Timothy Guinnane (2002), "Delegated Monitors, Large and Small: Germany's Banking System, 1800-1914," Journal of Economic Literature 40 (1), 73-124.
 Caroline Fohlin (2006), Finance Capitalism and Germany's Rise to Industrial Power, Cambridge: Cambridge University Press.
 Carsten Burhop (2006), “Did Banks Cause the German Industrialization?” Explorations in Economic History 43 (1), 39-63,
 Joerg Baten (2004), “Creating Firms for a New Century: Determinants of Firm Creation around 1900,” European Review of Economic History 7(3), 301-329; Gerhard Kling (2006), “The Long-term Impact of Mergers and the Emergence of a Merger Wave in pre-World War I Germany,” Explorations in Economic History 43, 667-688; Markus Baltzer (2006), “Cross-listed Stocks as an Information Vehicle of Speculation: Evidence from European Cross-listings in the Early 1870s”, European Review of Economic History 10 (3), 301-32.
 Ulrich Ronge (2002), Die langfristige Rendite deutscher Standardaktien, Bern: Peter Lang; Steffen Eube (1998), Der Aktienmarkt in Deutschland vor dem Ersten Weltkrieg, Frankfurt: Knapp.
 Mark Spoerer (2004), Steuerlast, Steuerinzidenz und Steuerwettbewerb. Verteilungswirkungen der Besteuerung in Preußen und Württemberg (1815-1913), Berlin: Akademie-Verlag
 Oliver Grant (2005), Migration and Inequality in Germany 1870-1913, Oxford: Oxford University Press.
 Carsten Burhop and Guntram Wolff (2005), “A Compromise Estimate of the Net National Product and the Business Cycle in Germany, 1851-1913,” Journal of Economic History 65, 613-657; Stephen Broadberry and Carsten Burhop (2007), ”Comparative Productivity in British and German Manufacturing Before World War II: Reconciling Direct Benchmark Estimates and Time Series Projections,” Journal of Economic History 67(3), forthcoming.
 Jörg Baten and Rainer Schulz (2005), “Making Profits in War-Time: German Industrial and Service Companies' Profits During WWI and Their Implications,” Economic History Review 58, 34-56; Albrecht Ritschl (2005), “The Pity of Peace: Germany's War Economy, 1914-1918 and Beyond,” in Stephen Broadberry and Mark Harrison, eds., The Economics of World War I, Cambridge: Cambridge University Press.
 Mark Spoerer (1996), Von Scheingewinnen zum Rüstungsboom. Die Eigenkapitalrentabilität der deutschen Industrieaktiengesellschaften 1925-1941, Stuttgart: Steiner.
 Fabien Dell (2005), “Top Incomes in Germany and Switzerland Over the Twentieth Century”, Journal of the European Economic Association 3, (2-3), 412-421.
 Goetz Aly (2005), Hilters Volksstaat: Raub, Rassenkrieg und nationaler Sozialismus, Frankfurt: Fischer.
 Albrecht Ritschl (2002), Deutschlands Krise und Konjunktur, 1924-1934. Binnenkonjunktur, Auslandsverschuldung und Reparationsproblem zwischen Dawes-Plan und Transfersperre, Berlin: Akademie-Verlag; Thomas Ferguson and Peter Temin (2003), “Made in Germany: the Currency Crisis of 1931”, Research in Economic History 31, 1-53; Isabel Schnabel (2004), “The German Twin Crisis of 1931”, Journal of Economic History 64, 822-871.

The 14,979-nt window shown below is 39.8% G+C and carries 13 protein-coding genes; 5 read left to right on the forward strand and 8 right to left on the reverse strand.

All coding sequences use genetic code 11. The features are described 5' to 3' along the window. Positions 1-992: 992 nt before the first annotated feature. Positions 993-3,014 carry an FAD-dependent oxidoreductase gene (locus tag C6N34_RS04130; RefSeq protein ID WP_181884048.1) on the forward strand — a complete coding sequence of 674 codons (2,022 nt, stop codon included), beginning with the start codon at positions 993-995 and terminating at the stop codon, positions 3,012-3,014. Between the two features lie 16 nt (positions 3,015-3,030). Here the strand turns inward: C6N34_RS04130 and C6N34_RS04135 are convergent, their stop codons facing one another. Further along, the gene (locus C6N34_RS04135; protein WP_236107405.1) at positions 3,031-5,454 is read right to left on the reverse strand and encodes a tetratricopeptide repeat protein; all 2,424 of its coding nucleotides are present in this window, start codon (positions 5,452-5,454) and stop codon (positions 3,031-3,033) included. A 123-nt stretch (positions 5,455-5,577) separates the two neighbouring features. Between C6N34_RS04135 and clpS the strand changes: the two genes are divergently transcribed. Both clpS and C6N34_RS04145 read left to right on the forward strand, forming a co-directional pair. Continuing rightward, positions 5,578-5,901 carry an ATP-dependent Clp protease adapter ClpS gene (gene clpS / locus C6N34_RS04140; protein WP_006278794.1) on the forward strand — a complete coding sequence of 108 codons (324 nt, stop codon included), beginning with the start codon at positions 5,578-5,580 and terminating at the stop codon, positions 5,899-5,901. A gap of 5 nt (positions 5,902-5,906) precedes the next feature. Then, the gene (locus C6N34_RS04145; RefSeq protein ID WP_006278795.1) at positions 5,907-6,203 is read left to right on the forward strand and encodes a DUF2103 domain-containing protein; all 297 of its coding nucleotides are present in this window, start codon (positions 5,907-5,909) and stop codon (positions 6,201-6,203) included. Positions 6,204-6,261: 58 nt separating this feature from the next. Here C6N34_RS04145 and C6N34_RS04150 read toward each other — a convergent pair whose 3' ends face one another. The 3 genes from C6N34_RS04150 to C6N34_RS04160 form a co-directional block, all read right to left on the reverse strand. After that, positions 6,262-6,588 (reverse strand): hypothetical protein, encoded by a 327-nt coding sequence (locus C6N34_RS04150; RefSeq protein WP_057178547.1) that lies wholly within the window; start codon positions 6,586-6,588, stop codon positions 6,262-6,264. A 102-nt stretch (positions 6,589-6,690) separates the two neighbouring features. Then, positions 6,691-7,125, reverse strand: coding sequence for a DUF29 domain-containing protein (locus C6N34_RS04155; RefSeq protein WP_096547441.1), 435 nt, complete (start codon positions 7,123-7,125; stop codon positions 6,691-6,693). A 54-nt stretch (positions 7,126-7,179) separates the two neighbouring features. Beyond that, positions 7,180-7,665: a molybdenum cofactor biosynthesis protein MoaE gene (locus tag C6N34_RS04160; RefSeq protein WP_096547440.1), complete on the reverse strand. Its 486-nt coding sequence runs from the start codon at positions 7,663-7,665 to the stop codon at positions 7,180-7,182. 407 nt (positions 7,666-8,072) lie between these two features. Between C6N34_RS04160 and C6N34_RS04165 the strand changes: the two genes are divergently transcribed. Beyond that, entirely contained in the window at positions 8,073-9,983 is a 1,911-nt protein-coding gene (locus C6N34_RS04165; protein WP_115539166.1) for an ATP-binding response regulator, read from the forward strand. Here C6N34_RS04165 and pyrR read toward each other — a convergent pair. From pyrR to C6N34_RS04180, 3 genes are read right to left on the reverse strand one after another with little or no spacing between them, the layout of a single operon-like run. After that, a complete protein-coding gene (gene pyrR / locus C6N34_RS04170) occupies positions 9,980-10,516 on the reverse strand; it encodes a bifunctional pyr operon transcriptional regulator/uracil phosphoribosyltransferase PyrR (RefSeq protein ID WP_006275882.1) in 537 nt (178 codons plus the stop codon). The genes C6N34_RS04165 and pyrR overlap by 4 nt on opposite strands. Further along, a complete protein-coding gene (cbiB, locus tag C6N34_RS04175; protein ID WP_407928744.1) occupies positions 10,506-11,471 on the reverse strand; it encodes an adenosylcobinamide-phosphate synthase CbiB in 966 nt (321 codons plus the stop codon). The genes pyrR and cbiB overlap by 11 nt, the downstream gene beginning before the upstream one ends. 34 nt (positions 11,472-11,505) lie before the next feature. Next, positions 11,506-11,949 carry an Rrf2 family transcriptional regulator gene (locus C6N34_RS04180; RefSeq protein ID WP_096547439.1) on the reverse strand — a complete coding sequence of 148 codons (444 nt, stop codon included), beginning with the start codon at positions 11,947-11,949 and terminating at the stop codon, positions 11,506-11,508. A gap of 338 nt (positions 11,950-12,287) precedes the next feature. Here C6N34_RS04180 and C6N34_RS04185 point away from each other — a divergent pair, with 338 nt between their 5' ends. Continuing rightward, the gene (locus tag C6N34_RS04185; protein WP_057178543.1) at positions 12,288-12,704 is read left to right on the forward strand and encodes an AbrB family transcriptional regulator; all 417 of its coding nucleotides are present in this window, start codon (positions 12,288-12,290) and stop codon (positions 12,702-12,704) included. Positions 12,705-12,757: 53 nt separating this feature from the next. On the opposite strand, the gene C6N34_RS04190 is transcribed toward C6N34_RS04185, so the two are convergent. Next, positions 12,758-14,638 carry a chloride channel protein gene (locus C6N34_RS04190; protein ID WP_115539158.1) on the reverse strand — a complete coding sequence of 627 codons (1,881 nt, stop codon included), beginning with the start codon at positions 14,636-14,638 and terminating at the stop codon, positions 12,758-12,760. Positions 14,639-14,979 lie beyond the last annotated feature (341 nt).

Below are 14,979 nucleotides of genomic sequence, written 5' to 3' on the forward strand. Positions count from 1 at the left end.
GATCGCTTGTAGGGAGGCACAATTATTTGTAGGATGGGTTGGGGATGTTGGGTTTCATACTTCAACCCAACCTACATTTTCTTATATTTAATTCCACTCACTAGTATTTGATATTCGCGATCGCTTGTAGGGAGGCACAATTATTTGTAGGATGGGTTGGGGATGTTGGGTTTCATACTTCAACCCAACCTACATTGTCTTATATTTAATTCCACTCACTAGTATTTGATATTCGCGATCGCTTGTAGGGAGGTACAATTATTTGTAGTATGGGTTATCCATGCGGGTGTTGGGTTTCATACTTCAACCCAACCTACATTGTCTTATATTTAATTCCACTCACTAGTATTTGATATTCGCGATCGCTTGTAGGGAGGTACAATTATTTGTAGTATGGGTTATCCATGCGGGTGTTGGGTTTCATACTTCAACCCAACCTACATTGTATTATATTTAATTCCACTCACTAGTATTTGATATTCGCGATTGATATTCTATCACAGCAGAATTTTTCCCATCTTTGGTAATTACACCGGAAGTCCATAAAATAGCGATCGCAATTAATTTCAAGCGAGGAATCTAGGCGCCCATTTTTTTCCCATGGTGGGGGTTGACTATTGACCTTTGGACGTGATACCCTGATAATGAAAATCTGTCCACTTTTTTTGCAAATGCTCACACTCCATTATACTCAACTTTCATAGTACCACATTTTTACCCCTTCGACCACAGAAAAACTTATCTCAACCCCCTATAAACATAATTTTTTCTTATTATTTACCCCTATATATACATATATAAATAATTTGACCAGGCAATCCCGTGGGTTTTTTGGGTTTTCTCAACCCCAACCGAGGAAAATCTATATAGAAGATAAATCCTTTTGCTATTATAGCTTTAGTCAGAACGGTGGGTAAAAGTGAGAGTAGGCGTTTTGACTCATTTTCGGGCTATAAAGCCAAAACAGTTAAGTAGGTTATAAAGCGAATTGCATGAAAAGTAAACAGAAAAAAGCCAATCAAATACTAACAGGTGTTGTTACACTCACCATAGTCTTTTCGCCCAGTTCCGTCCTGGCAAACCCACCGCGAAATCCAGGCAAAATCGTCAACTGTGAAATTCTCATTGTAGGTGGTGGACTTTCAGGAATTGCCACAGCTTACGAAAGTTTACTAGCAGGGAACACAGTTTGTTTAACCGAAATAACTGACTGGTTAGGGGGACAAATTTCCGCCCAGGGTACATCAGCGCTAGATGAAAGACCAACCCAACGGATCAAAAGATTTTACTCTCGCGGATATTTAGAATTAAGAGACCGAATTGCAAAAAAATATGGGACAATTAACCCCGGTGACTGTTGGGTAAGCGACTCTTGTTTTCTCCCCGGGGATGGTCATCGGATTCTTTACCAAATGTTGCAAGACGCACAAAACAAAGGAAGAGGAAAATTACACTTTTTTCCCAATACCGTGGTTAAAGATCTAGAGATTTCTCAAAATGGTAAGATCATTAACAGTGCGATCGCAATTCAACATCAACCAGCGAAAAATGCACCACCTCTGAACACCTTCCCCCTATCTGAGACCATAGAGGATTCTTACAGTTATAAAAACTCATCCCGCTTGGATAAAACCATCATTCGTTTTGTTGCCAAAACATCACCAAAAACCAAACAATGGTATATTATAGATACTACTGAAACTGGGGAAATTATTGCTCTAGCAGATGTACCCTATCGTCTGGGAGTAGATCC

Rainer Fremdling and Reiner Staeglin (2003), “Die Industrieerhebung von 1936: Ein Input-Output-Ansatz zur Rekonstruktion der volkswirtschaftlichen Gesamtrechnung für Deutschland im 19. und 20. Jahrhundert,” Vierteljahrschrift für Sozial- und Wirtschaftsgeschichte 90, 416-428; Herman de Jong and Rainer Fremdling (2007), “British and German Manufacturing Compared. A New Benchmark for 1935/36 Based on Double Deflated Value Added”, Journal of Economic History 67 (3), forthcoming. On arming the Luftwaffe, see also the important monograph of Lutz Budrass (1998), Flugzeugindustrie und Luftrüstung in Deutschland 1918-1945, Düsseldorf: Droste.
 J. Adam Tooze (2006), The Wages of Destruction: The Making and Breaking of the Nazi Economy, London: Penguin.
 Jochen Streb (2003), “Can Politicians Speed Up Long-Term Technological Change? Some Insights From a Comparison of the German and US-American Synthetic Rubber Programs Before, During, and After World War II,” Essays in Economic & Business History 21 (1), 33-49; Jonas Scherner, “‘Ohne Rücksicht auf Kosten’? Eine Analyse von Investitionsverträgen zwischen Staat und Unternehmen im ‘Dritten Reich’ am Beispiel des Förderprämienverfahrens und des Zuschussvertrags.” Jahrbuch für Wirtschaftsgeschichte 2004, 167-88; Christoph Buchheim and Jonas Scherner (2006), “The Role of Private Property in the Nazi Economy: The Case of Industry,” Journal of Economic History 66 (2), 390-416; Jonas Scherner and Jochen Streb (2006), “Das Ende eines Mythos? Albert Speer und das so genannte Rüstungswunder,” Vierteljahrschrift für Sozial- und Wirtschaftsgeschichte, 93, 172-96; Mark Spoerer (2006), “Der Faktor Arbeit in den besetzten Ostgebieten im Widerstreit ökonomischer und ideologischer Interessen,” Mitteilungen der Gemeinsamen Kommission für die Erforschung der jüngeren Geschichte der deutsch-russischen Beziehungen 2, 68-93.
 See Jaap Sleifer (2003), Planning Ahead and Falling Behind: The East German Economy in Comparison with West Germany, 1936-2002, Berlin: Akademie-Verlag; André Steiner (1999), Die DDR-Wirtschaftsreform der sechziger Jahre: Konflikt zwischen Effizienz- und Machtkalkül; Berlin: Akademie Verlag.
 On the former, see Werner Abelshauser (2004), Deutsche Wirtschaftsgeschichte seit 1945, Munich: Beck; for the latter, see Herbert Giersch, Karl-Heinz Paqué, and Holger Schmieding. The Fading Miracle. Cambridge: Cambridge University Press, 1992.
 See the literature reviewed by Tim Guinnane (2004), "Financial Vergangenheitsbewältigung: The 1953 London Debt Agreement." Yale Economic Growth Center Discussion Paper No. 880.